After a hiatus, my podcast Movieland is back up and running, with three episodes so far dropped in Season Two. I’m exicted that my friend and colleague Octavia Barron Martin will be joining me to discuss, on a weekly basis as the episodes drop, the new HBO series Irma Vep. To catch up and get into it, we discussed the big fizzle that was The Many Saints of Newark, a film Octavia, a huge Sopranos fan, was greatly looking forward to. Here’s the link on Spotify; otherwise search for Movieland within your favourite podcast app or service. Make sure you subscribe (to the podcast) too.
WARNING: Minor Spoilers.
The US reviews for The Many Saints of Newark, the big-screen Sopranos prequel, were lukewarm, and I was reticent in seeing it. But bada bing, I enjoyed it, quite a lot. It’s full of richly evocative late 1960s / early 1970s US urban period ambiance, it’s nicely shot (looking great on the huge screen I saw it on at Event Cinemas in the Sydney CBD) and the acting is a lot of fun. I also found the story compelling. But here’s the thing (and the reason, I think, mild disappointment surrounds the film): it’s not really Tony Soprano’s ‘origin’ story. It’s the story of his uncle Dickie, played very well by Alessandro Nivola. Young Tony is in it, as a child and a teenager, but he really doesn’t do much of anything at all. He’s an observer in Dickie’s movie. And I enjoyed Dickie’s movie.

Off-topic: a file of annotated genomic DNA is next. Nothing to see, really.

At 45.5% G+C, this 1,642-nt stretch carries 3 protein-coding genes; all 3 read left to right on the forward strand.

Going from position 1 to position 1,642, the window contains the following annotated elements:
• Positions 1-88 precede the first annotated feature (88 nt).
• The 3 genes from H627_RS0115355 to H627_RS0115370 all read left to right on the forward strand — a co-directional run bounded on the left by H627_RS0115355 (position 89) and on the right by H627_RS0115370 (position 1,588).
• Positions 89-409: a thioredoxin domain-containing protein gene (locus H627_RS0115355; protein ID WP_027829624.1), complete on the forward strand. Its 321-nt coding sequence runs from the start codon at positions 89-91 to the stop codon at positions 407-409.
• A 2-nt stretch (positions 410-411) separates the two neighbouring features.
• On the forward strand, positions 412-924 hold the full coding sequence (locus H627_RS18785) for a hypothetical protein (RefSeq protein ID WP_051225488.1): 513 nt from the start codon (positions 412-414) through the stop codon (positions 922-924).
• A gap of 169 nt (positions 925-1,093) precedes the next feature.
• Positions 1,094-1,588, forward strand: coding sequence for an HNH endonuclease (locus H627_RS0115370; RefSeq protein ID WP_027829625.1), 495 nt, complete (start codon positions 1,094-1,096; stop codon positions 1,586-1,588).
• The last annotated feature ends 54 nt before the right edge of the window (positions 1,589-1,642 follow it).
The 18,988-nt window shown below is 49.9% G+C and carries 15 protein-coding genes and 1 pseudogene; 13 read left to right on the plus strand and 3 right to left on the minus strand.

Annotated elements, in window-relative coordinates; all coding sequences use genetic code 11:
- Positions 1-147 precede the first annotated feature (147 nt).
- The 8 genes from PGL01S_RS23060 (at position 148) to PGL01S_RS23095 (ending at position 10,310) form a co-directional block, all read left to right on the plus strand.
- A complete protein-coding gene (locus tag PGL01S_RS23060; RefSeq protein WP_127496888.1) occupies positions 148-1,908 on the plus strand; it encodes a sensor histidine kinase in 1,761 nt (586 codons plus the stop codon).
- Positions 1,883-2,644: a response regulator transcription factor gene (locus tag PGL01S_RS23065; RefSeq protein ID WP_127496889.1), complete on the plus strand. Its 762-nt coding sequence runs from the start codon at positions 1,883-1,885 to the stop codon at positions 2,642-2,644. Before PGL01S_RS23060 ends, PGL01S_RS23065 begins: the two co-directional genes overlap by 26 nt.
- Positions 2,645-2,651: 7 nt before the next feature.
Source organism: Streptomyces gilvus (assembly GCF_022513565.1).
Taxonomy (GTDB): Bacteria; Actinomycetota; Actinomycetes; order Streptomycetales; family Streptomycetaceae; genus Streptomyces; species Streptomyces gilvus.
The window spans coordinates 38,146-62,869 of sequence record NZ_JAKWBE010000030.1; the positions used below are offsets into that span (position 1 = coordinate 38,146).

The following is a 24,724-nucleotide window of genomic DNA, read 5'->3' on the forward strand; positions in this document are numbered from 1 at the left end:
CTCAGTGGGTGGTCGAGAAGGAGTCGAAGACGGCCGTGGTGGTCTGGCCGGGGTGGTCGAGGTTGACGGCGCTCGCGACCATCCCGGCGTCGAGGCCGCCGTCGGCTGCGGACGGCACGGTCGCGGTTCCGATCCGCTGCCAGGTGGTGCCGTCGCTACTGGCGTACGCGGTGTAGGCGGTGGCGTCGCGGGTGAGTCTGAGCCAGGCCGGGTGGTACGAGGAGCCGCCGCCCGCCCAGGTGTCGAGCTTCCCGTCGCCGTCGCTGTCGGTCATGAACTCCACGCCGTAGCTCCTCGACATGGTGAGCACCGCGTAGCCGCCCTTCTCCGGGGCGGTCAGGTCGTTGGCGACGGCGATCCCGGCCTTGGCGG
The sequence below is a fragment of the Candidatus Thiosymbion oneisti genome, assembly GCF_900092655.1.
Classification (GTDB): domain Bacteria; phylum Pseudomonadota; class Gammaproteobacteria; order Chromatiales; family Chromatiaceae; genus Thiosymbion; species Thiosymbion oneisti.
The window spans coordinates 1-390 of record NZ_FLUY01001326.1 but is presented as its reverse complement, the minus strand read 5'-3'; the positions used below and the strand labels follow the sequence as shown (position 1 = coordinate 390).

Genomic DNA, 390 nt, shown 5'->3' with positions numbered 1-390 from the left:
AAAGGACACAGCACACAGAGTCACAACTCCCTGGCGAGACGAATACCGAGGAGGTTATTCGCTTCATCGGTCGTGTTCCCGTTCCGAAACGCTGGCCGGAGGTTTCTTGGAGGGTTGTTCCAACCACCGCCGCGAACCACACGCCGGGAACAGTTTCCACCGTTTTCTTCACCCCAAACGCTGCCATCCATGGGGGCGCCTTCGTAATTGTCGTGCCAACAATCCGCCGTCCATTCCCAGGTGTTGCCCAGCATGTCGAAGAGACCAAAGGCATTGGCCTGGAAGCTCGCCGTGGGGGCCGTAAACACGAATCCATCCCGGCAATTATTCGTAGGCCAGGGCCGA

The story revolves around the tension between the established Italian crime bosses in Newark and the rising opposition of Black gangsters. It’s exciting and the dialogue is witty. Vera Farmiga, as Livia, is the standout among those playing established characters from the series; the most exciting new character is a young Italian woman brought over to Newark and into the family, played passionately and cleverly by Michela De Rossi. Ray Liotta also has a couple of delicious roles.
It’s a fun, well crafted period mob story. Enjoy it as such; but if you’re hoping to see Tony’s blooding, you may well be very disappointed.